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default texture title with grass tiled

How to find the Default Texture Pack for any Minecraft version

I came across a 7 year old thread on Reddit that still holds up. Two commenters very clearly and concisely explains how to get and use the default textures for ANY Minecraft version. Perfect for making your own custom texture pack. Source: Where can I find the default texture pack to edit? : Minecraft (

UPDATE: HOW-TO: Basic steps of making a Texture Pack [2 minute Video] – PREMIUM MINECRAFT BLOG

Default Textures /u/thiscommentisboring

  1. Go to your .minecraft folder and open the Versions file
  2. Select the most recent version and open the .jar in any kind of file explorer. Do not open it as a Java thing, because it won’t do anything.
  3. Copy the folder named “assets” elsewhere.
  4. Create a folder in the .minecraft\resourcepacks directory with any name you choose.
  5. Place “assets” into this file. Copy the two files “pack.png” and “pack.mcmeta” from any other existing resource pack and put them in .minecraft\resourcepacks\MyPackName
  6. Relaunch Minecraft and make sure your pack is there. It will have the same thumbnail image and description as whatever pack you copied the two other files from.
  7. If it’s there, just jump in and edit whatever you please.

Useful Further Info /u/insomniac_lemon

Something you should always mention is that the way Minecraft handles resources, you only need to include files in your pack that you edit… and that’s all you should include.

The only mandatory stuff here is the pack.mcmeta and assets folder. If you want to, you could have packs that only edit the dirt texture, a mod texture, sounds etc.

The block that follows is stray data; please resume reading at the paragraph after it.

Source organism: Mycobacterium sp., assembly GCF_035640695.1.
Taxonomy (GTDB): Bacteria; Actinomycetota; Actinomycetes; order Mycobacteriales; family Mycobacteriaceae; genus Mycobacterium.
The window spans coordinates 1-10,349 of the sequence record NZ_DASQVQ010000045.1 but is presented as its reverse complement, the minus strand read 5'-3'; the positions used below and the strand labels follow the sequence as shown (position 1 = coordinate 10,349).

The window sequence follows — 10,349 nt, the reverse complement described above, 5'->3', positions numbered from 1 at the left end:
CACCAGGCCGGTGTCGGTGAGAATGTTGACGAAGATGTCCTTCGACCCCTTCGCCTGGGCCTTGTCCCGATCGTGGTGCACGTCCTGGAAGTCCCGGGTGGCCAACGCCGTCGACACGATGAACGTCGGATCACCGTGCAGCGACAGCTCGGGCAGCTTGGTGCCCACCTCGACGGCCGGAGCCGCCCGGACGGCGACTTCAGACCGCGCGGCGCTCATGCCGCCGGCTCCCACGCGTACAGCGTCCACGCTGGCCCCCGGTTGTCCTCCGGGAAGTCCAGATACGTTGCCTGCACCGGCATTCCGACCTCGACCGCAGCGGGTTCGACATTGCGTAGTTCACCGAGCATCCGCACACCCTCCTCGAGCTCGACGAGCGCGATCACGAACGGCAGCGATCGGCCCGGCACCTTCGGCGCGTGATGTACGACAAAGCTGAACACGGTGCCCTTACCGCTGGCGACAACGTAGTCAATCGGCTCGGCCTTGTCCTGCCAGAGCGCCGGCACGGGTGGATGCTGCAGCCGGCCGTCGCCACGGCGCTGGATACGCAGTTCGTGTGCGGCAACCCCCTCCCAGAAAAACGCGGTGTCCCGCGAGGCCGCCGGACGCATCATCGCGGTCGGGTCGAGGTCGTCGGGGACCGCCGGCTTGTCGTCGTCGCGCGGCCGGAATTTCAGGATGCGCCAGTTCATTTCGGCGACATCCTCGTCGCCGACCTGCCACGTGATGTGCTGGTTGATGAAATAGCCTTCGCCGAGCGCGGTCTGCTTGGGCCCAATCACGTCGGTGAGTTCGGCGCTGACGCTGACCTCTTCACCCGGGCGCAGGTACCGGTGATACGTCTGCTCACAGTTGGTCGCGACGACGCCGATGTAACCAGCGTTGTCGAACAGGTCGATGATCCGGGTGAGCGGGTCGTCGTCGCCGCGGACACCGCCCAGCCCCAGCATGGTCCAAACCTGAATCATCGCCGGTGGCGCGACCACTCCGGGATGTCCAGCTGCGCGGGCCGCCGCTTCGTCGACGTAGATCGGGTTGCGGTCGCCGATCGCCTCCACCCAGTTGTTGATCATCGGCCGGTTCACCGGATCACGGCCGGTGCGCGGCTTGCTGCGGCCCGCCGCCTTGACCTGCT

If you only include assets that differ from default, it opens up new possibilities:

  1. Pack stacking. If you only have redone block/item textures, people using your pack can put another pack they like under yours in the pack stack, so anything you haven’t done is filled in by it. If you include vanilla assets this won’t work because they will stay as vanilla.
  2. Compatibility. If you include any files, specifically GUIs, there is a chance their usage will change in the future rendering your version broken… while if you don’t include them, they use the default one which will always be proper.
  3. Size. The less files you have, the smaller the pack will be and the more quickly/likely people are to download your pack. If you include 100MBs of junk you don’t need to include, many people likely won’t want to use your pack. Especially in 16x packs, including things like sounds and lang/font files can take up much more space than all of the textures you’ve included. A 16x with no special features should most likely be under 2MB.
  4. Ease of work. If you don’t include files you haven’t done, it’s clear that you haven’t done them. For instance, if you don’t include an items folder it’s obvious you haven’t done them and you don’t even need to look through files (or even open a folder) to find that out… in other words, it’s better than needing to compare your file to the default file to see if you actually edited it.

Custom block textures (by Microsoft)

How to Add a Simple Custom Block | Microsoft Learn

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